This is a new feature I’m going to try out here on the blog. My goal is to recommend books for fans of a larger book franchise. For example, if you liked The Wheel of Time, you might also really like Raymond Feist’s Riftwar Saga. Easy enough, right? Except I’m going to try to be less obvious than that. There are gads of tremendous books out there in the ethos that are largely ignored because they aren’t sexy anymore. Either they’re not new enough, or they never quite caught on, or it took too long for book two to show up and everyone forgot about it, or the author is a real asshole, or the publisher is an asshole and didn’t put resources behind it, or the agent is an asshole and won’t give up the eBook rights, or this blogger is an asshole and never reviewed it. Not to belabor the point (too late), but the main character might be an asshole. Long story short, no one likes assholes.
- With Fire and Sword by Henryk Sienkiewicz
- The Deluge by Henryk Sienkiewicz
- Fire in the Steppe by Henryk Sienkiewicz
- The Winds of Khalakovo by Bradley P. Beaulieu
- The Straits of Galahesh by Bradley P. Beaulieu
Interestingly, if this post was titled, ‘If you liked Henryk Sienkiewicz’ Bradley P. Beaulieu’s Lays of Anuskaya series would still make the list. The story centers around Khalakovo, a mountainous archipelago of seven islands. Serviced by windships bearing goods and dignitaries, Khalakovo’s eyrie stands at the trade crossroads of the Grand Duchy of Anuskaya. The protagonist, Nikandar, Prince of Khalakovo (although not the heir), is set to marry the daughter of a rival Duchy. Of course, he’s not in love with her, instead he showers his affections on Rehada, an indigenous Aramahn whore. Amid this tangled web of love, a conspiracy begins to brew with other Duchies vying for power, and a fringe Aramahn group known as Maharraht who would see the entire system upended.
Very much in the tradition of the multiple points of view epic fantasy, Beaulieu tells a story so wide in scope that it fears to overwhelm his efforts to contain it. The character stories are intimate and personal, but their actions resonate across a canvas that encompasses the entire world and reverberate through history. Or something really important sounding like that. This is a brand new series, so perhaps it’s inclusion here is a bit premature. Nevertheless, Beaulieu appears to be one of the few newer authors out there who’s writing epic fantasy with the of depth and nuance achieved by Martin’s ASoIF.
- The Folding Knife by K.J. Parker
Folding Knife is an epic fantasy – just not traditionally so. It follows a man through thirty years of his life describing his rise and fall from power through war and peace in 400 some odd pages. While the novel itself is far tighter than anything Martin’s included in his epic series, Parker’s prose and characterizations are a near perfect fit. There is a veracity in everything Parker writes, as though anything contained within the book’s cover is possible, a trait exhibited time and again by Martin. Basso could have absolutely been a POV in ASoIF as head of his House. If there’s one author everyone should be reading in the current fantasy climate other than Martin, it’s Parker.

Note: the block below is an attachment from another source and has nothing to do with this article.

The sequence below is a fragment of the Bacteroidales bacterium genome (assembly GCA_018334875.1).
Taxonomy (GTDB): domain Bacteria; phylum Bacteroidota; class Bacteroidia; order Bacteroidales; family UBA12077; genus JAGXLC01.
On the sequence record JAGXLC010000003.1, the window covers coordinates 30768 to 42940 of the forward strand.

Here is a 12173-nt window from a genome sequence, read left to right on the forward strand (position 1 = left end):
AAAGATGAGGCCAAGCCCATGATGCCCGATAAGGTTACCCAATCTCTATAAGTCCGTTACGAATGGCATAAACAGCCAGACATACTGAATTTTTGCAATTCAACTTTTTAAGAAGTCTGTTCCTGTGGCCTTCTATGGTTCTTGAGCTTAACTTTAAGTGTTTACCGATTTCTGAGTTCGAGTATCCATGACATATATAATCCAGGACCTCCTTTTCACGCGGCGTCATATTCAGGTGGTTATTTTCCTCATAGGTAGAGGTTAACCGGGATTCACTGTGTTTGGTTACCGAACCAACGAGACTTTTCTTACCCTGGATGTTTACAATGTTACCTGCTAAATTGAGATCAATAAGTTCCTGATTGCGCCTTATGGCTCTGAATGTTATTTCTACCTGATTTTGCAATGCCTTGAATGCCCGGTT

- Pride of Carthage by David Anthony Durham
This is an epic retelling of the legendary Carthaginian military leader, Hannibal and his assault on the Roman empire. Hannibal is drawn from the scant historical record as a terror on the battlefield, yet one who misses his family and longs to see his son children grow up. Whether portraying the deliberations of a general or the calculations of a common soldier, Durham captures the personal and political nuances of war in the ancient world. And there’s quite a bit of head lopping.
Most would probably suspect that if anything by Durham made this list it would be his Acacia Trilogy. I considered it, but it lacks the hard edge and gut wrenching reality that permeates ASoIF. In Martin’s series consequences are everywhere and they never take a day off. Things aren’t neat and tidy. They’re like a Roman battlefield filled with offal and discarded bits of flesh and bone. Pride of Carthage captures that feeling for me. I’d also heartily recommend his fantasy trilogy, but not necessarily for someone looking to capture the Westeros feel.
- The Long Price Quartet by Daniel Abraham
I was going to do a similar write-up for this one as I did for the others. It’s really not worth it because Jared from Pornokitsch has done the work for me (READ THIS REVIEW). Suffice to say Abraham’s series is a political and emotional masterpiece that does everything ASoIF does without resorting to the battlefield. It makes the series a bit slower and less engaging in the early going, but the pay off is tremendous as he ensnares the reader is a high stakes epic game that reflects the Cold War sensibilities of the 1980′s. There’s no such thing as coincidences and Abraham status as the “unofficial” protege of Martin isn’t one either.